Figure 7:  Scanning Electron Microscopy (SEM) Images of the 316 Stainless Steel Powder Produced by MolyWorks in the Mobile Foundry (100x Left, 3000x Right) (Source:  ARL).
Figure 7:  Scanning Electron Microscopy (SEM) Images of the 316 Stainless Steel Powder Produced by MolyWorks in the Mobile Foundry (100x Left, 3000x Right) (Source:  ARL).

The aluminum powder made entirely from aluminum battlefield scrap was also subjected to the cold gas dynamic spray (cold spray) process and deposited successfully, as shown in Figure 8. Three grooves were machined onto the test panels. Two grooves were filled with the portable cold spray system, and one was machined back to the level of the substrate. The cold spray deposition machined nicely, and no defects were visually noted. Figure 9 shows the mechanical mixing that was noted at the interface, indicating a strong adhesive bond.

Figure 8:  Cold-Spray Deposition of Aluminum Powder (-325 Mesh) Made Entirely From Battlefield Scrap Within the MolyWorks Mobile Foundry Onto Three Panels (Source:  ARL).
Figure 8:  Cold-Spray Deposition of Aluminum Powder (-325 Mesh) Made Entirely From Battlefield Scrap Within the MolyWorks Mobile Foundry Onto Three Panels (Source:  ARL).

Figure 9:  Section Through One of the Small Samples Shown in Figure 8 Exhibiting Mechanical Mixing at the Interface of Deposition and Substrate (Source:  ARL).
Figure 9:  Section Through One of the Small Samples Shown in Figure 8 Exhibiting Mechanical Mixing at the Interface of Deposition and Substrate (Source:  ARL).

Use of Indigenous Materials on the Battlefield

Historically, the Warfighter has used indigenous materials on the battlefield— from sticks and earth to form gabions and fascines, to sand and rock for sandbags, to expeditionary earth-filled protective-barriers and Hesco-barriers. According to MIL-PRF-32277 [9], this latter family of earth-filled barriers is intended to provide protection from visual detection, small arms fire, indirect fire, and perimeter intrusion. It should be noted that these products are more utilitarian in nature rather than technological innovations.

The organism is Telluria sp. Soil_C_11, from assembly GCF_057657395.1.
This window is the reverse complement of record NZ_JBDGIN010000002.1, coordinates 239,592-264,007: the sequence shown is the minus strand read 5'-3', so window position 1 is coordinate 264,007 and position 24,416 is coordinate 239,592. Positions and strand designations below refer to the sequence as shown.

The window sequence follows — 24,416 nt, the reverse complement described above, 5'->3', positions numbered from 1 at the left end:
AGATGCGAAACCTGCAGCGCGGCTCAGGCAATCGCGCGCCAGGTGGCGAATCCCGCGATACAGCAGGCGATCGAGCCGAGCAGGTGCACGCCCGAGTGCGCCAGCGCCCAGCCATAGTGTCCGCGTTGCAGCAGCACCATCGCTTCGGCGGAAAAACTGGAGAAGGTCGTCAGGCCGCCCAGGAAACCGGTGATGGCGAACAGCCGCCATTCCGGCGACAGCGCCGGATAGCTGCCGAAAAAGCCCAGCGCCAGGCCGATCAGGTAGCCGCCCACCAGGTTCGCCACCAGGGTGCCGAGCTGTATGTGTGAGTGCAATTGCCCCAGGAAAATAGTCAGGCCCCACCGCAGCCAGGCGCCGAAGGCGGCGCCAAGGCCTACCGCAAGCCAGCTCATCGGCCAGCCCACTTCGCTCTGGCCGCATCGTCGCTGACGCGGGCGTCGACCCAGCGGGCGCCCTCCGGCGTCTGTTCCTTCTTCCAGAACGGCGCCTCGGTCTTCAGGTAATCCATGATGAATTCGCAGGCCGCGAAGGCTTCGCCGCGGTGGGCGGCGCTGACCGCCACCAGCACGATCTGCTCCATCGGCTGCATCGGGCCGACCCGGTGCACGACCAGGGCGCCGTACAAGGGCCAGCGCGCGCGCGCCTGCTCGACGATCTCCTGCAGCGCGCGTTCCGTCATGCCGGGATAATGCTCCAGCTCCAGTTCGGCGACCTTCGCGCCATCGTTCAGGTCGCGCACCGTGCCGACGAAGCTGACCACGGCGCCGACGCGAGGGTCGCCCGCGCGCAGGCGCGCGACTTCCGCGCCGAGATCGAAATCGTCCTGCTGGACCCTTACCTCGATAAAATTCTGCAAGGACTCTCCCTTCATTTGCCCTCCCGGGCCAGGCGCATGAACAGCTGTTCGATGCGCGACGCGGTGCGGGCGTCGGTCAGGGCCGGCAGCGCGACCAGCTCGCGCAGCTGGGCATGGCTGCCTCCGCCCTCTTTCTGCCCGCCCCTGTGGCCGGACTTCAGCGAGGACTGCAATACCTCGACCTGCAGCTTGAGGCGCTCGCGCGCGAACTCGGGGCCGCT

Three-Dimensional Printing of Casting Molds With Desert Sand

Three-dimensional printing with sand using commercial off-the-shelf printers is possible. However, these printers require original equipment manufacturer (OEM)-provided sand, as well as a binder, to keep the build together. The benefits of using 3-D printed sand molds vs. traditional sand molds include the following:

  • Molds can be made in a shorter time, without complex and expensive tooling.
  • Molds are generated from computer-aided design (CAD) models.
  • Complex geometries can be accommodated, with faster design modifications.

In addition, the benefit of using indigenous sand means one less item would need to be shipped to the battlefield.

ARL teamed with the University of Northern Iowa (UNI) on a Defense Logistics Agency (DLA)-funded project to determine whether indigenous sand (such as that found in a desert or beach) could also be used with these machines with the appropriate binder to manufacture appropriate long lead time parts in-theater. The idea is 3-D print molds based on a CAD drawing of a part could subsequently be used to traditionally cast molten materials into the part. This process would yield a part that was not 3-D printed, so it may be more readily accepted by the end user. As a proof of concept, sand from the Defense Training Center at Fort Irwin, CA (Mojave Desert) was sent to UNI to research its potential use with a 3-D printer. The OEM sand that is typically used with these printers is silicon dioxide, shown in Figure 10. For comparison, Mojave Desert sand at the same magnification is shown in Figure 11. Noticeable differences exist, including size distribution (which can be countered through sieving), composition, and the fact that the OEM sand is washed (no dust). The OEM sand looks closer to beach sand than desert sand based on the lack of dust (see Figure 12 for comparison). A CAD drawing of a mock component (Figure 13) was utilized to determine if it could be cast in A356 aluminum using Mojave Desert sand. A mold was made using the OEM powder for comparison. UNI screened the material to eliminate oversize and undersize particles and bond strength tested the sand using conventional foundry resins. Because desert sands may contain materials that affect the curing of conventional resins, various chemical hardeners were investigated. Once the molds were 3-D printed with desert sand, the aluminum was poured and the parts allowed to cool. Figures 14 and 15 show the parts made with OEM and desert sand, respectively. The part made with desert sand appeared to have a rougher surface finish and would most likely need more post-processing than the part made with the OEM sand.